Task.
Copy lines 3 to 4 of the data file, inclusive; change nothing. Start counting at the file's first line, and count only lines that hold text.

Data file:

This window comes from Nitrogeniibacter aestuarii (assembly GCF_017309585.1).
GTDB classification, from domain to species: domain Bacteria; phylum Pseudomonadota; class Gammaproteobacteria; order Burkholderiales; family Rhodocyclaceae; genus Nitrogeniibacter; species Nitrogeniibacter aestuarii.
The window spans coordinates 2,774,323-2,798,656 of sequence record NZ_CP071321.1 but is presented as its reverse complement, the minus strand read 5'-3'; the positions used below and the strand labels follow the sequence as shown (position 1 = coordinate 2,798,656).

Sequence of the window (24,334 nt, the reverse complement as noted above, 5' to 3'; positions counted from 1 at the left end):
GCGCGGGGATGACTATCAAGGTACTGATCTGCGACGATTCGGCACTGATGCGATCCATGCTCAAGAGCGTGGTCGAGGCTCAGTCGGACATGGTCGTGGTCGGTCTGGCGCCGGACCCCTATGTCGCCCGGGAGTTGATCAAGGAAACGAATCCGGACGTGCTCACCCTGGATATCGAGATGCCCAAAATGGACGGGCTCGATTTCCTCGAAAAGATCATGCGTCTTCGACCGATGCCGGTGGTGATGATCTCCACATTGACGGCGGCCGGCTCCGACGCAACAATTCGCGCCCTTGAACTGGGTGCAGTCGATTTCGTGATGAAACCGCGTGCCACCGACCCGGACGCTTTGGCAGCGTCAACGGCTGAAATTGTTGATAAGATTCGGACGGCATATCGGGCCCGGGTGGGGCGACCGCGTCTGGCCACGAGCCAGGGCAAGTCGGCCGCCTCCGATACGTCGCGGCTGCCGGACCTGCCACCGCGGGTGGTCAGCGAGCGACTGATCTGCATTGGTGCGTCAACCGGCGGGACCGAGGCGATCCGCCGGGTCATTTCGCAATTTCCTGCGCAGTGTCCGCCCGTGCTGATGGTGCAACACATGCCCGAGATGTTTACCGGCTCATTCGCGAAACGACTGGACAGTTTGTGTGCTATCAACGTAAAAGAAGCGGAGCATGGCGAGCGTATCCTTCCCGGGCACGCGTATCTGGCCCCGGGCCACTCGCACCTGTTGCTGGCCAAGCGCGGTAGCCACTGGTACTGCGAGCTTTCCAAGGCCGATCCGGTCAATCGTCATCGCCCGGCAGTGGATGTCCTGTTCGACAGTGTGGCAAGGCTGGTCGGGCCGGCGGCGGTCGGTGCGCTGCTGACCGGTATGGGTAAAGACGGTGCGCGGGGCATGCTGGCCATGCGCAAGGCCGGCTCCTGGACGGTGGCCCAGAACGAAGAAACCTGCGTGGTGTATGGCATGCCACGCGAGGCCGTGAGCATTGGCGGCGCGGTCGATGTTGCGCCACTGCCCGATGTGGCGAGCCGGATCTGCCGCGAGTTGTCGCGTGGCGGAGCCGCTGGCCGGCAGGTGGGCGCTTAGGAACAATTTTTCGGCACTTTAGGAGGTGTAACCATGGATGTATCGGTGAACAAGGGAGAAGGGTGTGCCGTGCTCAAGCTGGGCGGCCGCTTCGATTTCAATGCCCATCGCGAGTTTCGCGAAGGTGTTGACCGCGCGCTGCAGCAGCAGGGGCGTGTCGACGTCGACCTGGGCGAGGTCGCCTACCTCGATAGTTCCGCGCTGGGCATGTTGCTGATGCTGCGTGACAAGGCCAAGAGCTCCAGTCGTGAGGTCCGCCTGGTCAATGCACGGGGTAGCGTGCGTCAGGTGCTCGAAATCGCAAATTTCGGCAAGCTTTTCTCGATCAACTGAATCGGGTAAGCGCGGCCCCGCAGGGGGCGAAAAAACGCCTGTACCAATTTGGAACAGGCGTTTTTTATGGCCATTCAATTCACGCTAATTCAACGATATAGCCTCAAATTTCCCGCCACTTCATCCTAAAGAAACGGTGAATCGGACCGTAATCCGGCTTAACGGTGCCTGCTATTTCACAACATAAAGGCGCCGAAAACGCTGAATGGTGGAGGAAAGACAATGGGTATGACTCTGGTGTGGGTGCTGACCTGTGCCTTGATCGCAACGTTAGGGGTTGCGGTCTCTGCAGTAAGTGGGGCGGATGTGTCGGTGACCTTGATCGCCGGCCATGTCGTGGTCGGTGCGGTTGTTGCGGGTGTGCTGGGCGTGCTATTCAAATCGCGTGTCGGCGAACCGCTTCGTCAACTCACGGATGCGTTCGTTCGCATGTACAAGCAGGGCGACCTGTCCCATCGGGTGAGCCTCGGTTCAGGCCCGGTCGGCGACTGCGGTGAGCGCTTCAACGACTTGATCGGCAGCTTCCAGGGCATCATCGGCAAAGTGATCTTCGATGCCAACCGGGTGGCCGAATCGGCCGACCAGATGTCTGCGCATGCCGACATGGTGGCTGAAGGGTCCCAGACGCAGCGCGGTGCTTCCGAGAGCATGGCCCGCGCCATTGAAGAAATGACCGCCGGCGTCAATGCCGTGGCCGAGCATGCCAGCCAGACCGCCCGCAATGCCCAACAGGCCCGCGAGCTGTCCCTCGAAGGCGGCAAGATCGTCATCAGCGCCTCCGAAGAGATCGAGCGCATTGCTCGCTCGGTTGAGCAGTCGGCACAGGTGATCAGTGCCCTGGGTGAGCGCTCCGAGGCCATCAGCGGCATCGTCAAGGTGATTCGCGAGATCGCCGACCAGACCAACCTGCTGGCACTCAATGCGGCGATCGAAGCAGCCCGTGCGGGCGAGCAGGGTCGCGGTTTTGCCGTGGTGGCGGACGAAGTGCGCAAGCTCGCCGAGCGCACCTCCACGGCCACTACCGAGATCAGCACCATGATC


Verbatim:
The window spans coordinates 2,774,323-2,798,656 of sequence record NZ_CP071321.1 but is presented as its reverse complement, the minus strand read 5'-3'; the positions used below and the strand labels follow the sequence as shown (position 1 = coordinate 2,798,656).

Sequence of the window (24,334 nt, the reverse complement as noted above, 5' to 3'; positions counted from 1 at the left end):